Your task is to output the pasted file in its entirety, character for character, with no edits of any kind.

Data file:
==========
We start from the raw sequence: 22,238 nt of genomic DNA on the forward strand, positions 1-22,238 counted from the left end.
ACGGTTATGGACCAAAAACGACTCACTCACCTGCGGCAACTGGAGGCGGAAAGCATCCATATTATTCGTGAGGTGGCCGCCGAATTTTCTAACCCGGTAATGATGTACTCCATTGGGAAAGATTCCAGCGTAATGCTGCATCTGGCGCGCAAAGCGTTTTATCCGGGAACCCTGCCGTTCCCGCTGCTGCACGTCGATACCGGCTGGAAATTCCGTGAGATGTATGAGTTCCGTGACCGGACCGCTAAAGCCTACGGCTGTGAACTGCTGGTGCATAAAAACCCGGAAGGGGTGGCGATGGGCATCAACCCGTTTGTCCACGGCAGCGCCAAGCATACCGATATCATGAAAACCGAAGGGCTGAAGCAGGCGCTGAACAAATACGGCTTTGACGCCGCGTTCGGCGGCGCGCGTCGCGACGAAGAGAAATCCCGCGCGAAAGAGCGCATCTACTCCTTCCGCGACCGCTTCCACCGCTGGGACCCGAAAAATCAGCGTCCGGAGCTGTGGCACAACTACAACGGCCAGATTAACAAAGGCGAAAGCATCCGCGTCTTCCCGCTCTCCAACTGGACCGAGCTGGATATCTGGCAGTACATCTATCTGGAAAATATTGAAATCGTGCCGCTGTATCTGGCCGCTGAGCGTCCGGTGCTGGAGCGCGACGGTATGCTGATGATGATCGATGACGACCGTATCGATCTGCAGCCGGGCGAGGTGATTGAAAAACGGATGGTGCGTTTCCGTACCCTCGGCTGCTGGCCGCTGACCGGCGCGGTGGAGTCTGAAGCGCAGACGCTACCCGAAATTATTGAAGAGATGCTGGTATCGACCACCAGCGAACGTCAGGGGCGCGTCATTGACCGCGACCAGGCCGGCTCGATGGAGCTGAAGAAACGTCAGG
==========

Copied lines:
We start from the raw sequence: 22,238 nt of genomic DNA on the forward strand, positions 1-22,238 counted from the left end.
ACGGTTATGGACCAAAAACGACTCACTCACCTGCGGCAACTGGAGGCGGAAAGCATCCATATTATTCGTGAGGTGGCCGCCGAATTTTCTAACCCGGTAATGATGTACTCCATTGGGAAAGATTCCAGCGTAATGCTGCATCTGGCGCGCAAAGCGTTTTATCCGGGAACCCTGCCGTTCCCGCTGCTGCACGTCGATACCGGCTGGAAATTCCGTGAGATGTATGAGTTCCGTGACCGGACCGCTAAAGCCTACGGCTGTGAACTGCTGGTGCATAAAAACCCGGAAGGGGTGGCGATGGGCATCAACCCGTTTGTCCACGGCAGCGCCAAGCATACCGATATCATGAAAACCGAAGGGCTGAAGCAGGCGCTGAACAAATACGGCTTTGACGCCGCGTTCGGCGGCGCGCGTCGCGACGAAGAGAAATCCCGCGCGAAAGAGCGCATCTACTCCTTCCGCGACCGCTTCCACCGCTGGGACCCGAAAAATCAGCGTCCGGAGCTGTGGCACAACTACAACGGCCAGATTAACAAAGGCGAAAGCATCCGCGTCTTCCCGCTCTCCAACTGGACCGAGCTGGATATCTGGCAGTACATCTATCTGGAAAATATTGAAATCGTGCCGCTGTATCTGGCCGCTGAGCGTCCGGTGCTGGAGCGCGACGGTATGCTGATGATGATCGATGACGACCGTATCGATCTGCAGCCGGGCGAGGTGATTGAAAAACGGATGGTGCGTTTCCGTACCCTCGGCTGCTGGCCGCTGACCGGCGCGGTGGAGTCTGAAGCGCAGACGCTACCCGAAATTATTGAAGAGATGCTGGTATCGACCACCAGCGAACGTCAGGGGCGCGTCATTGACCGCGACCAGGCCGGCTCGATGGAGCTGAAGAAACGTCAGG